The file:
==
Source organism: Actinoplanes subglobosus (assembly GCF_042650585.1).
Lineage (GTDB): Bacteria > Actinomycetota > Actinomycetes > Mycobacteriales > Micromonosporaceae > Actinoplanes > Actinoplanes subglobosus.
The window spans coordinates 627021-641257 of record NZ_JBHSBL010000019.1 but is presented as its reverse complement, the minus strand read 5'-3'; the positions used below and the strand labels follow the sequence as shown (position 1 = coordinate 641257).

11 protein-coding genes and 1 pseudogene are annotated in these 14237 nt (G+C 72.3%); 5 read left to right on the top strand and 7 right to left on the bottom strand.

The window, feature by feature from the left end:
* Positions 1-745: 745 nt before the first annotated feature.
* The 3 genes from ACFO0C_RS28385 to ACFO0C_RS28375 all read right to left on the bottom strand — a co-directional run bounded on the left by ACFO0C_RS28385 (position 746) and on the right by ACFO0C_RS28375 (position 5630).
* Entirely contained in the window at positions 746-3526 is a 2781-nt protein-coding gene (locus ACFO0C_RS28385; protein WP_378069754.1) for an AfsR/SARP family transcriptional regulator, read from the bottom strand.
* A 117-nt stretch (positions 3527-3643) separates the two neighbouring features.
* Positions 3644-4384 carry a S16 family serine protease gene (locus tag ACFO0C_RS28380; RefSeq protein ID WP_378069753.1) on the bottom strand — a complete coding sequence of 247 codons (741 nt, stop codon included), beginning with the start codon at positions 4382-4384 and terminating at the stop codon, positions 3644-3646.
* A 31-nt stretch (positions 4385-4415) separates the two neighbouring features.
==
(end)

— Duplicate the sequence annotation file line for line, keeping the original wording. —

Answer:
Source organism: Actinoplanes subglobosus (assembly GCF_042650585.1).
Lineage (GTDB): Bacteria > Actinomycetota > Actinomycetes > Mycobacteriales > Micromonosporaceae > Actinoplanes > Actinoplanes subglobosus.
The window spans coordinates 627021-641257 of record NZ_JBHSBL010000019.1 but is presented as its reverse complement, the minus strand read 5'-3'; the positions used below and the strand labels follow the sequence as shown (position 1 = coordinate 641257).

11 protein-coding genes and 1 pseudogene are annotated in these 14237 nt (G+C 72.3%); 5 read left to right on the top strand and 7 right to left on the bottom strand.

The window, feature by feature from the left end:
* Positions 1-745: 745 nt before the first annotated feature.
* The 3 genes from ACFO0C_RS28385 to ACFO0C_RS28375 all read right to left on the bottom strand — a co-directional run bounded on the left by ACFO0C_RS28385 (position 746) and on the right by ACFO0C_RS28375 (position 5630).
* Entirely contained in the window at positions 746-3526 is a 2781-nt protein-coding gene (locus ACFO0C_RS28385; protein WP_378069754.1) for an AfsR/SARP family transcriptional regulator, read from the bottom strand.
* A 117-nt stretch (positions 3527-3643) separates the two neighbouring features.
* Positions 3644-4384 carry a S16 family serine protease gene (locus tag ACFO0C_RS28380; RefSeq protein ID WP_378069753.1) on the bottom strand — a complete coding sequence of 247 codons (741 nt, stop codon included), beginning with the start codon at positions 4382-4384 and terminating at the stop codon, positions 3644-3646.
* A 31-nt stretch (positions 4385-4415) separates the two neighbouring features.